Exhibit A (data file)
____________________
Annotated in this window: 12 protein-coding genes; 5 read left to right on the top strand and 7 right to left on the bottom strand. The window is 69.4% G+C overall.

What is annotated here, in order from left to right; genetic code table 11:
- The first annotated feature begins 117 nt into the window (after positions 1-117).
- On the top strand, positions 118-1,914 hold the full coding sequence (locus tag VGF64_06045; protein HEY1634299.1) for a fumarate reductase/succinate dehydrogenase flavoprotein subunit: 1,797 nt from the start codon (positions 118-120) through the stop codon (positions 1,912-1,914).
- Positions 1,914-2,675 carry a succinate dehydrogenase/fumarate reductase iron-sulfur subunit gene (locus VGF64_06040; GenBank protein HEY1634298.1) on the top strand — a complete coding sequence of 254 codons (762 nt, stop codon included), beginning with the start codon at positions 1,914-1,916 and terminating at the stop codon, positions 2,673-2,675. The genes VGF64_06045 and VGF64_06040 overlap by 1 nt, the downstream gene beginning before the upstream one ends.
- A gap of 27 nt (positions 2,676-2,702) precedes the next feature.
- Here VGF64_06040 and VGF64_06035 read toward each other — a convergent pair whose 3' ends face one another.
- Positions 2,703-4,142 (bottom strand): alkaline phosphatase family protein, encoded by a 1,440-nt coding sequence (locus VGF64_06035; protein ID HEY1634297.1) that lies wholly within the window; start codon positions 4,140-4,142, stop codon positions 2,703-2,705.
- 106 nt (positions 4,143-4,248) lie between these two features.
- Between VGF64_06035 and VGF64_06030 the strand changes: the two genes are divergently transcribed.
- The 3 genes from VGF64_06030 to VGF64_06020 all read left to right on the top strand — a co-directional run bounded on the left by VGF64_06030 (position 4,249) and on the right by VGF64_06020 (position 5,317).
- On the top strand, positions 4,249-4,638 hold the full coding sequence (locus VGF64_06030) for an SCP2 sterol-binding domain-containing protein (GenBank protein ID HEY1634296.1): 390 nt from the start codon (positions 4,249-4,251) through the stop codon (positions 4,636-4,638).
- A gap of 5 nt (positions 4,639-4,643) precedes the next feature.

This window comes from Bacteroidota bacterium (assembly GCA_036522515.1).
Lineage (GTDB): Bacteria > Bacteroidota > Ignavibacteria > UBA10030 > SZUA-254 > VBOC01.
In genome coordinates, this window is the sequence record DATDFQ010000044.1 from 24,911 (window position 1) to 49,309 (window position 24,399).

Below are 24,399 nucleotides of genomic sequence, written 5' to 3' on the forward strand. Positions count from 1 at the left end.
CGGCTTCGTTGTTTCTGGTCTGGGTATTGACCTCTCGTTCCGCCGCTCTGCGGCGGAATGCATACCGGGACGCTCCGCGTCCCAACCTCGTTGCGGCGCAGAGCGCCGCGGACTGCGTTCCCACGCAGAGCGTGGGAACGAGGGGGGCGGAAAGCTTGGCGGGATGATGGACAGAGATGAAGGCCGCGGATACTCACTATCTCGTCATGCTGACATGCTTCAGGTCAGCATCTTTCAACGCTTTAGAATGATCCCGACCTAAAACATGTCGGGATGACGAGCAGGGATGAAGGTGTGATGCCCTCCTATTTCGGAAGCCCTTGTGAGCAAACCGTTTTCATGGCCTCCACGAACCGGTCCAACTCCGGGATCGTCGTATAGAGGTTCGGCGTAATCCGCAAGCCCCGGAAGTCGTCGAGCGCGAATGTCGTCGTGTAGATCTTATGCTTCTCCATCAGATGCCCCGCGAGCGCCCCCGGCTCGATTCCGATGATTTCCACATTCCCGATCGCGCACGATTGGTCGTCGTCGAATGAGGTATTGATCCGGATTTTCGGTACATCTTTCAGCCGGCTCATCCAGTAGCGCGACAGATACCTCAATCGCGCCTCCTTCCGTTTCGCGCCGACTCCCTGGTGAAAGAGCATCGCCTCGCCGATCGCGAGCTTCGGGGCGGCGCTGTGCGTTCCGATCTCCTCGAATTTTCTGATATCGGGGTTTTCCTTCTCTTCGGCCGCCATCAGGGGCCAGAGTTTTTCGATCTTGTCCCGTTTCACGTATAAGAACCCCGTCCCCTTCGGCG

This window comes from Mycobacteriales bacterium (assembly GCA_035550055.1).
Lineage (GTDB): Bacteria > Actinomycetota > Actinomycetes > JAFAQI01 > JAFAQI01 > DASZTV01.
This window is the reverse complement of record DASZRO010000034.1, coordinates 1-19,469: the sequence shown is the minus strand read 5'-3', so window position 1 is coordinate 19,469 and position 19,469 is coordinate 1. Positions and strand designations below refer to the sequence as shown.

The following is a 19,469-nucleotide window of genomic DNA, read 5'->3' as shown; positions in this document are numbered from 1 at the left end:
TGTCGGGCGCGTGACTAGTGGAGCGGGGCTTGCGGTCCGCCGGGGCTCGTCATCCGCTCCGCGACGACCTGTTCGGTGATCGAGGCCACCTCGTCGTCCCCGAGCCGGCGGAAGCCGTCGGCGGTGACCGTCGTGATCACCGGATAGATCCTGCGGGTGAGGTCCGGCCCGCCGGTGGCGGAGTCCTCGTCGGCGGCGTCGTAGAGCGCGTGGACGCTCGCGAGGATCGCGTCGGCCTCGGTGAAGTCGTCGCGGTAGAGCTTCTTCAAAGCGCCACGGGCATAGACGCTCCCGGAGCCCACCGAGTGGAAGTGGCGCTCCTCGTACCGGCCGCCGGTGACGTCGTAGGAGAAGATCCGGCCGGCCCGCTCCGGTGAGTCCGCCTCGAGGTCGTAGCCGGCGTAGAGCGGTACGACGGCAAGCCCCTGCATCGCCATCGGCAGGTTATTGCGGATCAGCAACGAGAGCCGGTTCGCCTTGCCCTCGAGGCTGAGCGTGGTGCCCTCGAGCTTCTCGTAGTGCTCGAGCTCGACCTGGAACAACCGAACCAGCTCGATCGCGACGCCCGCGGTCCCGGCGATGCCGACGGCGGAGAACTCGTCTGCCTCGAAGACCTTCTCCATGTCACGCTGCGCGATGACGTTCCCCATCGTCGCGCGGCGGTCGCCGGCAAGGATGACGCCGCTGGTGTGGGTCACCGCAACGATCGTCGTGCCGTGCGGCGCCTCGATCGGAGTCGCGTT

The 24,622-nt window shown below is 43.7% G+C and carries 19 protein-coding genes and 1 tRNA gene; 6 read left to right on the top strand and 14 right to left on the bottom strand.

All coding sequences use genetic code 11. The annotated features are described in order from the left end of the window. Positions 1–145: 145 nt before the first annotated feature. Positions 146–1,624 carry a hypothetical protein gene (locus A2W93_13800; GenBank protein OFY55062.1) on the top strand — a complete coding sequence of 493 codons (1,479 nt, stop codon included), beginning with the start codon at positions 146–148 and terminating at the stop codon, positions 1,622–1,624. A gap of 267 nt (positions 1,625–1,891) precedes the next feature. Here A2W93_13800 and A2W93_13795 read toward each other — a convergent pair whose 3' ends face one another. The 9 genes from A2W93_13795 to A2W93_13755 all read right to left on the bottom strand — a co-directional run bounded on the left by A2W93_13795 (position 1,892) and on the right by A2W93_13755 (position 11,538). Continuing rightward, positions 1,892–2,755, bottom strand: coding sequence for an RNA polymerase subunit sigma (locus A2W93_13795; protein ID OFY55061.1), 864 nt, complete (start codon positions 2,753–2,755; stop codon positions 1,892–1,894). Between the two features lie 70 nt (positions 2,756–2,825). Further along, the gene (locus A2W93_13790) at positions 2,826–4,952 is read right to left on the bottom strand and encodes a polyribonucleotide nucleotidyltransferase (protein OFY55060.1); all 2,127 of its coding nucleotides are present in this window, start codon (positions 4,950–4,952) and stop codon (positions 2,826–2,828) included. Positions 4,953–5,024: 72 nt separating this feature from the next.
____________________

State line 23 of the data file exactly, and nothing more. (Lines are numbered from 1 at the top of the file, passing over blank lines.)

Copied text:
TGTCGGGCGCGTGACTAGTGGAGCGGGGCTTGCGGTCCGCCGGGGCTCGTCATCCGCTCCGCGACGACCTGTTCGGTGATCGAGGCCACCTCGTCGTCCCCGAGCCGGCGGAAGCCGTCGGCGGTGACCGTCGTGATCACCGGATAGATCCTGCGGGTGAGGTCCGGCCCGCCGGTGGCGGAGTCCTCGTCGGCGGCGTCGTAGAGCGCGTGGACGCTCGCGAGGATCGCGTCGGCCTCGGTGAAGTCGTCGCGGTAGAGCTTCTTCAAAGCGCCACGGGCATAGACGCTCCCGGAGCCCACCGAGTGGAAGTGGCGCTCCTCGTACCGGCCGCCGGTGACGTCGTAGGAGAAGATCCGGCCGGCCCGCTCCGGTGAGTCCGCCTCGAGGTCGTAGCCGGCGTAGAGCGGTACGACGGCAAGCCCCTGCATCGCCATCGGCAGGTTATTGCGGATCAGCAACGAGAGCCGGTTCGCCTTGCCCTCGAGGCTGAGCGTGGTGCCCTCGAGCTTCTCGTAGTGCTCGAGCTCGACCTGGAACAACCGAACCAGCTCGATCGCGACGCCCGCGGTCCCGGCGATGCCGACGGCGGAGAACTCGTCTGCCTCGAAGACCTTCTCCATGTCACGCTGCGCGATGACGTTCCCCATCGTCGCGCGGCGGTCGCCGGCAAGGATGACGCCGCTGGTGTGGGTCACCGCAACGATCGTCGTGCCGTGCGGCGCCTCGATCGGAGTCGCGTT